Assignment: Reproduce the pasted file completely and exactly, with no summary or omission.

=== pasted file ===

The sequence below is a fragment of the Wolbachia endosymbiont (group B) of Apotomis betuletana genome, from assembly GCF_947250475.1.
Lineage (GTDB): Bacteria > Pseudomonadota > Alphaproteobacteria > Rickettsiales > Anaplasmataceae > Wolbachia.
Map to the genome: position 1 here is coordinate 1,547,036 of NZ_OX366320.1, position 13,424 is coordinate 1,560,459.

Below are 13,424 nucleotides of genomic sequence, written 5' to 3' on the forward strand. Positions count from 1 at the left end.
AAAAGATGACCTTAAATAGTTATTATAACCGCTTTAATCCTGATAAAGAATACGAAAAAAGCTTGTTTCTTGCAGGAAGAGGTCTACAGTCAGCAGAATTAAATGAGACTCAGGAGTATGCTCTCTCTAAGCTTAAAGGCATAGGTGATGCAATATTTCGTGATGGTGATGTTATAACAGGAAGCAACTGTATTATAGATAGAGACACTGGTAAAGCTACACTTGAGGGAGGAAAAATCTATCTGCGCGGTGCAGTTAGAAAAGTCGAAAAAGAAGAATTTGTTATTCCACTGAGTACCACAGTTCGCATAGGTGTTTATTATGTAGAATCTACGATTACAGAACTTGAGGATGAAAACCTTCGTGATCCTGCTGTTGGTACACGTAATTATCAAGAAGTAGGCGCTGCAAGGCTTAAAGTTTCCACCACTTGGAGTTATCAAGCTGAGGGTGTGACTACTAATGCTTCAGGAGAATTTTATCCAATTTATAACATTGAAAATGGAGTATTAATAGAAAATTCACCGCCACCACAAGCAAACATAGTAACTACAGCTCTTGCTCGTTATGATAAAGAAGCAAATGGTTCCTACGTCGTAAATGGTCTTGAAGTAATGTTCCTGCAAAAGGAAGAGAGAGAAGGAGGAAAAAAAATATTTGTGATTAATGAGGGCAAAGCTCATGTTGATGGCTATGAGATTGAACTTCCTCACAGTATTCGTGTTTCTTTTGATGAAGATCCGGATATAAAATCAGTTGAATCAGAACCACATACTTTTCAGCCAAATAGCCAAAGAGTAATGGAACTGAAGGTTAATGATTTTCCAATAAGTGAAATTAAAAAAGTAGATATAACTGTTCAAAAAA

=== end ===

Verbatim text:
The sequence below is a fragment of the Wolbachia endosymbiont (group B) of Apotomis betuletana genome, from assembly GCF_947250475.1.
Lineage (GTDB): Bacteria > Pseudomonadota > Alphaproteobacteria > Rickettsiales > Anaplasmataceae > Wolbachia.
Map to the genome: position 1 here is coordinate 1,547,036 of NZ_OX366320.1, position 13,424 is coordinate 1,560,459.

Below are 13,424 nucleotides of genomic sequence, written 5' to 3' on the forward strand. Positions count from 1 at the left end.
AAAAGATGACCTTAAATAGTTATTATAACCGCTTTAATCCTGATAAAGAATACGAAAAAAGCTTGTTTCTTGCAGGAAGAGGTCTACAGTCAGCAGAATTAAATGAGACTCAGGAGTATGCTCTCTCTAAGCTTAAAGGCATAGGTGATGCAATATTTCGTGATGGTGATGTTATAACAGGAAGCAACTGTATTATAGATAGAGACACTGGTAAAGCTACACTTGAGGGAGGAAAAATCTATCTGCGCGGTGCAGTTAGAAAAGTCGAAAAAGAAGAATTTGTTATTCCACTGAGTACCACAGTTCGCATAGGTGTTTATTATGTAGAATCTACGATTACAGAACTTGAGGATGAAAACCTTCGTGATCCTGCTGTTGGTACACGTAATTATCAAGAAGTAGGCGCTGCAAGGCTTAAAGTTTCCACCACTTGGAGTTATCAAGCTGAGGGTGTGACTACTAATGCTTCAGGAGAATTTTATCCAATTTATAACATTGAAAATGGAGTATTAATAGAAAATTCACCGCCACCACAAGCAAACATAGTAACTACAGCTCTTGCTCGTTATGATAAAGAAGCAAATGGTTCCTACGTCGTAAATGGTCTTGAAGTAATGTTCCTGCAAAAGGAAGAGAGAGAAGGAGGAAAAAAAATATTTGTGATTAATGAGGGCAAAGCTCATGTTGATGGCTATGAGATTGAACTTCCTCACAGTATTCGTGTTTCTTTTGATGAAGATCCGGATATAAAATCAGTTGAATCAGAACCACATACTTTTCAGCCAAATAGCCAAAGAGTAATGGAACTGAAGGTTAATGATTTTCCAATAAGTGAAATTAAAAAAGTAGATATAACTGTTCAAAAAA